Marcus Mosley was first inspired to research race in medical education in 2016 after reading a Washington Post article reporting on racism in medicine. After reading some of the published research cited by the Post, such as an article by University of Virginia doctoral candidate Kelly Hoffman and colleagues which described how medical students’ false biological racial beliefs influenced their pain medication management plans, Mosley grew concerned that race was erroneously becoming a biological construct that could impact patient health outcomes.
Along with co-authors Dr. Victoria Frye, Dr. Marlene Camacho-Rivera and Sophie Davis students, Nowshin Tasfia and Kimberly Serna, Mosley started investigating if and how pre-clinical medical education contributes to medical students holding false biological racial beliefs. In the paper “Evaluating the Presentation of the Construct of “Race” in Medical Education Using an Inter-Rater Reliability Methodology,” the team analyzed slides from a pre-medical clinical course and concluded that race was frequently presented neutrally; students could interpret the same material in a ‘social’ manner or ‘biological’ manner depending on their knowledge. When race was presented, the majority of the content was found to be ‘central’ and not ‘descriptive;’ race was vital to understanding the content, such as when discussing racial disparities.
Some of the questions that were given to medical students and residents were, “Do Blacks have thicker skin than whites? Do Blacks have longer nerve endings?” and I was astonished how, in 2016, medical education and the medical community allow these beliefs to persist.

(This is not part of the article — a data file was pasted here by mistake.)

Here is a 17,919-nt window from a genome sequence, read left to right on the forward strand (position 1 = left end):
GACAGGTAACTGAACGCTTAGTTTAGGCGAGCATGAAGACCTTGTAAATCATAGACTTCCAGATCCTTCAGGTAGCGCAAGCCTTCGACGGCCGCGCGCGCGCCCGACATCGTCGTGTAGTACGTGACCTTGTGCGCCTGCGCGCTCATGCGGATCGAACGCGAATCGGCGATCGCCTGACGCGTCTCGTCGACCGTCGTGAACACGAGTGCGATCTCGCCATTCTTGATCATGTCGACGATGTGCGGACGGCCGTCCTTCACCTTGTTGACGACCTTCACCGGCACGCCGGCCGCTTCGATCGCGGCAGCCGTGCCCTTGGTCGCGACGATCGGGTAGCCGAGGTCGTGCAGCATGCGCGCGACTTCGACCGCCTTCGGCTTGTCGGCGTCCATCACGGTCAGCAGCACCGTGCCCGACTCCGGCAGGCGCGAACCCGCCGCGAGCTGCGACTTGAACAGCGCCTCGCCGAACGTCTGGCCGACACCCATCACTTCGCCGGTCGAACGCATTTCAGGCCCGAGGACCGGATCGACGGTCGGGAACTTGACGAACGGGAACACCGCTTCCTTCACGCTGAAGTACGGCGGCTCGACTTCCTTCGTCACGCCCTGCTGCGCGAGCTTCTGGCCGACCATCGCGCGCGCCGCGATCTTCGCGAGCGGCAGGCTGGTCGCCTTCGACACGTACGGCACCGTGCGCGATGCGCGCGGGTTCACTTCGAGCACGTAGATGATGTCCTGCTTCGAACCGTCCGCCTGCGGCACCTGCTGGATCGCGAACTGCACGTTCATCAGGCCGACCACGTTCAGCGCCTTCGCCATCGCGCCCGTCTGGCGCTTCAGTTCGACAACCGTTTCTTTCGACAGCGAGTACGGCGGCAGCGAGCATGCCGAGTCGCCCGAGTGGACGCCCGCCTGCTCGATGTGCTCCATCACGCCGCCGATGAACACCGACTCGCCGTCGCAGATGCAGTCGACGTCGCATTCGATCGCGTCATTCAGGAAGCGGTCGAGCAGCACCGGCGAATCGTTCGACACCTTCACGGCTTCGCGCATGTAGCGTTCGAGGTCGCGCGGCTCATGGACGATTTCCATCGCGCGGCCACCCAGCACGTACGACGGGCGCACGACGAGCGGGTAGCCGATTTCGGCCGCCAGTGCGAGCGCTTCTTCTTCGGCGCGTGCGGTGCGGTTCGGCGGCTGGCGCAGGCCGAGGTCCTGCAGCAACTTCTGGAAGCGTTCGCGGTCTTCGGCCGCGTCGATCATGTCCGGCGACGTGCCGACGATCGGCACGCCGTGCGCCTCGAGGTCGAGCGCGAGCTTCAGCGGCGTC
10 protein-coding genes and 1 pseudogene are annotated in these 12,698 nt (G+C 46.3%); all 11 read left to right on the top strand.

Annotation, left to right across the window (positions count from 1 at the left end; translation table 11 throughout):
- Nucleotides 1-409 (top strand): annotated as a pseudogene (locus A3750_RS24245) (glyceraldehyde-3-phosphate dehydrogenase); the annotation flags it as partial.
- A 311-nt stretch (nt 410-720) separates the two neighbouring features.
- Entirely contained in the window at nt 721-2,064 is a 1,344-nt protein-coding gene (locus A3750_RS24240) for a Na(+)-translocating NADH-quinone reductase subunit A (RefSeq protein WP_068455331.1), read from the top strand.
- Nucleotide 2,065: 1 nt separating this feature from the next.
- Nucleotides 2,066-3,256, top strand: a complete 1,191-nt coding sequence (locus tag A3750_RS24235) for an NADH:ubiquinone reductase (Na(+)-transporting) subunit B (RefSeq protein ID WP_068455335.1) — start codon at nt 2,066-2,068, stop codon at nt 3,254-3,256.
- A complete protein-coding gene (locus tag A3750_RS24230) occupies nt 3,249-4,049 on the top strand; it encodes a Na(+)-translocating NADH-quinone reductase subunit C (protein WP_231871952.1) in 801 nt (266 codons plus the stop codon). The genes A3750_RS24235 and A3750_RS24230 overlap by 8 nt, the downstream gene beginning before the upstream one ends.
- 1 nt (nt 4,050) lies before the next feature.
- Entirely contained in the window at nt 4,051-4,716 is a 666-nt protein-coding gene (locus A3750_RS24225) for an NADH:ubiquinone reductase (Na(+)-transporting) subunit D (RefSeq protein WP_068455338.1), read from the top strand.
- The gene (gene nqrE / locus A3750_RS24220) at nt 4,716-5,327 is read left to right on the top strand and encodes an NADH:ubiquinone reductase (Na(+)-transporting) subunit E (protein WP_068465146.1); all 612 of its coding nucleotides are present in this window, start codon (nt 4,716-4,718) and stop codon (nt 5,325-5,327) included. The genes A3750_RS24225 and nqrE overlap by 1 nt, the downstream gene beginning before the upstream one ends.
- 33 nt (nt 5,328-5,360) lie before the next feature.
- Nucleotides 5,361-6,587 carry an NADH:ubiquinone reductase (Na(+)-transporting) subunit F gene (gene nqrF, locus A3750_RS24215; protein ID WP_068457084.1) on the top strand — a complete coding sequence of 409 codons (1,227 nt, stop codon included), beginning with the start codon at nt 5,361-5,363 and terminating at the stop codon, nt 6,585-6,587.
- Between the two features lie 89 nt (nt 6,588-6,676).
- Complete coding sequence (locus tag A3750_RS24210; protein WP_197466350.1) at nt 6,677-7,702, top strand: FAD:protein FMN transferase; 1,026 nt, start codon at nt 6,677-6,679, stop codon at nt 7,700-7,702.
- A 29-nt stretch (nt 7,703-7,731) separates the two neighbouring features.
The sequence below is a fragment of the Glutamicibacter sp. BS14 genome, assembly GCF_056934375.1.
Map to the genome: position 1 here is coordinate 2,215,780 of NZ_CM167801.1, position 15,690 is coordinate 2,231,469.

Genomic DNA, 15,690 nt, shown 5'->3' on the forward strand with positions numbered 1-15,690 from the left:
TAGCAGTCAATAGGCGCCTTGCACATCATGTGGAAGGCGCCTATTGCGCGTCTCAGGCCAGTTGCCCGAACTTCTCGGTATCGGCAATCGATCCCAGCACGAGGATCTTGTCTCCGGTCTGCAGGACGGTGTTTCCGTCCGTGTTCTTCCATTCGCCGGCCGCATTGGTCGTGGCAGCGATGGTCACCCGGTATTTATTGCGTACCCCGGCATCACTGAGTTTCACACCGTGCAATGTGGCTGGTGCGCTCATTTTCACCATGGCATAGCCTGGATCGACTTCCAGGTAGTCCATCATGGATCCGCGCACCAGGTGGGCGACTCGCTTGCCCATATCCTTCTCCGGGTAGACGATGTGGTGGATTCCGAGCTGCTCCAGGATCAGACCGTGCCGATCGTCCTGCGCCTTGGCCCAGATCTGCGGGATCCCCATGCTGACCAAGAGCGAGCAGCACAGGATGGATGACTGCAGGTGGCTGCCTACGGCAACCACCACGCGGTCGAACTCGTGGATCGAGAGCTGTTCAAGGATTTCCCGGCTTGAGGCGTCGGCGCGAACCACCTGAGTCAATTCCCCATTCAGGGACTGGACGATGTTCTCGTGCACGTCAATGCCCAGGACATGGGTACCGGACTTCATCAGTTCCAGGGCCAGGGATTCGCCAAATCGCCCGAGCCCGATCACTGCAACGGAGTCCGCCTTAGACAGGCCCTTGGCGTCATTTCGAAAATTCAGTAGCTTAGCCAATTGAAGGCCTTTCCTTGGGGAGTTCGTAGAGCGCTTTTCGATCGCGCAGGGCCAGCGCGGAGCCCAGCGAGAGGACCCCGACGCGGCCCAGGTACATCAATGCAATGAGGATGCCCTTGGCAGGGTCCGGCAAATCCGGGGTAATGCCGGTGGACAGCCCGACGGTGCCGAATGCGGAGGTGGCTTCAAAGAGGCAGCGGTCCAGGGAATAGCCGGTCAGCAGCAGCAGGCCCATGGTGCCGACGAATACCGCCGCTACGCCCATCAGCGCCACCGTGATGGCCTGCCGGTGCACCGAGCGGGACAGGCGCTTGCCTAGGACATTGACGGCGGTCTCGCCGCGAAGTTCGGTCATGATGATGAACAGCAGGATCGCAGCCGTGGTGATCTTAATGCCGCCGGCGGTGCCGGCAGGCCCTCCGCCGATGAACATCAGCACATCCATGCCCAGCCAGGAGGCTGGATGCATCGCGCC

Next, Mosley and the team studied how medical students responded to the presentation of race in their education. In a 2020-published study, “Thinking with two brains: Student perspectives on the presentation of race in pre-clinical medical education” in-depth interviews were conducted with 22 pre-clinical majority non-white medical students attending a public medical school in a major metropolitan area in the northeastern United States. The interviews explored whether participants felt uncomfortable in how race was used in their classes, if they used race as a shortcut to remember diseases, and how they would use race in their future clinical encounters.
The paper found that participants were least aware of race during lectures and felt inadequately prepared to properly use race in a patient encounter. Discussions about the reason for health disparities were also limited among participants. Meanwhile, board-style questions and problem-based learning (PBL) modules that included race-disease association, like sickle-cell disease, were easily identifiable.
Following both studies, Mosley and his team recommend that when race-disease associations are mentioned, a mechanism explaining the association should be included, or if no mechanism is currently known, that should also be stated. Otherwise, students may falsely fill in their knowledge gap and assume biological associations for diseases that may be due to social inequities or unknown causes.
Interestingly, the majority of our participants were non-white and experienced discomfort when race-disease associations were discussed in the classroom environment, in particular ones that revolve around a participant’s identity.
In 2020, Mosley was the first recipient of the Dr. James McCune Smith, MD Medical Student Award, named after the first African-American medical doctor in American history. Awardees are selected based on their dedication to addressing health disparities. In the future, Mosley is interested in critical care pediatrics and also medical education and the role it plays in forming and shaping physicians’ beliefs and thus patient care.
One of the great things about Sophie Davis/CUNY School of Medicine, combined BS/MD program, is the opportunity to work longitudinally with a faculty member to get this project off the ground and work on it for multiple years.
Edgar Llivisupa is a journalist based in New York who joined the RICC in May 2021. Currently a Journalism and Spanish major at Baruch College he has covered business, science, culture and transit, in addition to living in Spain for two years to improve his Spanish proficiency.